In “The Girl Who Was Plugged In,” a futuristic society has found a loophole in a law forbidding commercial advertisements—the use of “gods,” young, beautiful, pre-programmed, and mechanically-engineered celebrities whose lives are a series of opportunities for product placement. In this world, where perfection has been manufactured, the flawed
In this 2019 anthology, Natalie Eve Garrett collects short essays by 31 different writers, each with a recipe linked to it. The essays reveal how foods hold the shape of memories and people and places, nourishment intertwined with the forces that shaped it.
In 2010, Wes Moore published his memoir, a unique take on the genre that recounts his history with another Wes Moore. In it, he offers a truthful portrait of his life and the “other” Moore’s, showing as he does so the impact that role models and support can have
Revisiting his 2013 essay collection has strengthened Kiese Makeba Laymon’s voice and allowed him to truly build a home in the space he keeps.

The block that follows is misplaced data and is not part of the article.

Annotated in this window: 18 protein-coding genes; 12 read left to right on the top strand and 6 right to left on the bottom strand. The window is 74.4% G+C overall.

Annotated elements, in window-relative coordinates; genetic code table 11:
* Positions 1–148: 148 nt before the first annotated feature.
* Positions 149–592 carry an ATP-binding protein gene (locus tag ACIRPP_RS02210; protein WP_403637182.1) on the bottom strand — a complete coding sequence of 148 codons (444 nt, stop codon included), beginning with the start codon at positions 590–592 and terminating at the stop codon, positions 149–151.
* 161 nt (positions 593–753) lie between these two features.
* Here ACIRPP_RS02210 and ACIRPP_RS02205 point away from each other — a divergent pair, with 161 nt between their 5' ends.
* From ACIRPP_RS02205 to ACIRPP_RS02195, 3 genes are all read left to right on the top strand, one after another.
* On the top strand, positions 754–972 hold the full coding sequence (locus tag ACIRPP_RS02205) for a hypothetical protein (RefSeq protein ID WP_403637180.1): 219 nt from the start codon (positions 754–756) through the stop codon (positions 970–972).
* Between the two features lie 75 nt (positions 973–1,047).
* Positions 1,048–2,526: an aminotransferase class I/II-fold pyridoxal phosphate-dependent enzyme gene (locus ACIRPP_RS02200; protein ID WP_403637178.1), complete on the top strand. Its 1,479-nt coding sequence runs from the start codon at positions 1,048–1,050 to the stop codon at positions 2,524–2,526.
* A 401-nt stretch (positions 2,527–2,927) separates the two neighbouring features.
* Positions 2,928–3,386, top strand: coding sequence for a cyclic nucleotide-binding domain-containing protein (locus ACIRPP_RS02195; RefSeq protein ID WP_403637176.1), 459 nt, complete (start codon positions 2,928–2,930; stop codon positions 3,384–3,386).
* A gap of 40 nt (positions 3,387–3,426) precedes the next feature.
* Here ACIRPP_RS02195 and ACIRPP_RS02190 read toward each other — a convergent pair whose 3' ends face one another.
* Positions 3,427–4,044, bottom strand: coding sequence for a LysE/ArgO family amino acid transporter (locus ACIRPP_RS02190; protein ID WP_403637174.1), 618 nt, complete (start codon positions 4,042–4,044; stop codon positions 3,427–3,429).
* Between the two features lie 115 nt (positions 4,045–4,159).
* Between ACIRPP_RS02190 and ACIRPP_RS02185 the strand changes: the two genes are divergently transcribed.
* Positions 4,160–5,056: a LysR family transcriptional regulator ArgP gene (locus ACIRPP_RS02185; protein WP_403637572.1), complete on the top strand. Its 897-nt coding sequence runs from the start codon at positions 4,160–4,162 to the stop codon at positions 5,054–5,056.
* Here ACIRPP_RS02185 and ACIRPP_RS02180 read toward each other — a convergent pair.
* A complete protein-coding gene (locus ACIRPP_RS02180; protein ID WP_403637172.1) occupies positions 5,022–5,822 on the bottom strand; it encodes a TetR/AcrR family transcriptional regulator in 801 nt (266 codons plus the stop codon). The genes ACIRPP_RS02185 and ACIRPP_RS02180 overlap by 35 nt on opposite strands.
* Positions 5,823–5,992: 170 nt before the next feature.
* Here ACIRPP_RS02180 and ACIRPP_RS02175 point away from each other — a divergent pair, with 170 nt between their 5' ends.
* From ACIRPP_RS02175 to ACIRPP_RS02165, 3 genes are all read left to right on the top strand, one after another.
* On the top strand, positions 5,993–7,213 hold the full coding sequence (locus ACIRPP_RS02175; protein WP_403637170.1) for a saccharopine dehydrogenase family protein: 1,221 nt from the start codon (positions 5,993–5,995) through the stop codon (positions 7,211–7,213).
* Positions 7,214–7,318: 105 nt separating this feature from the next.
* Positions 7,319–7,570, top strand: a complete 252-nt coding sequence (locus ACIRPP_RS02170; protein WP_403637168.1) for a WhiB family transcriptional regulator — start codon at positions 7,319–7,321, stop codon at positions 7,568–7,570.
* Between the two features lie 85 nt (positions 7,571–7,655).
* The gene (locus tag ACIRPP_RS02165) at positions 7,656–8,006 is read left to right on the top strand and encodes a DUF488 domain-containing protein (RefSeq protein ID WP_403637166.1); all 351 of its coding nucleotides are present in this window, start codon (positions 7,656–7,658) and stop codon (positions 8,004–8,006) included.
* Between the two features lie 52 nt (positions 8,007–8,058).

Excerpt: For those who are willing to submerge in an intricate and linguistically sumptuous story, Ge Fei’s new novel offers a rewarding world to explore.
The stories in Matsuda Aoko’s 2016 collection encourage us to change how we understand stories—whether that be the folktales we tell children or the larger national myths we hold on to as adults—and to see where we can break away from received narratives into new futures.
Schweblin's voyeuristic robots and continuously shifting perspective guides us through an extended meditation on personal agency that is both bleeding edge and timeless: when do we defend and when do we willfully forfeit our autonomy? How is it taken from us and how do we erase it from others?
In Joukhadar’s new novel, during the search for what seems almost to be a mythical bird, and for an explanation as to how exactly a disappeared artist and the protagonist’s mother are linked, Nadir also begins searching for his transgender identity—a separate and daunting migration all his own.
I’d never felt the urgency to see Arrowhead, Melville’s historic home in the Berkshire Mountains of Western Massachusetts, but suddenly robbed of my own social life, it was time for me to go and see why a writer, like Melville, would actually ask for such isolation.
The need for a queer ecological novel is increasingly apparent, as it becomes difficult to imagine any story, any life, unaffected by the reality of climate change.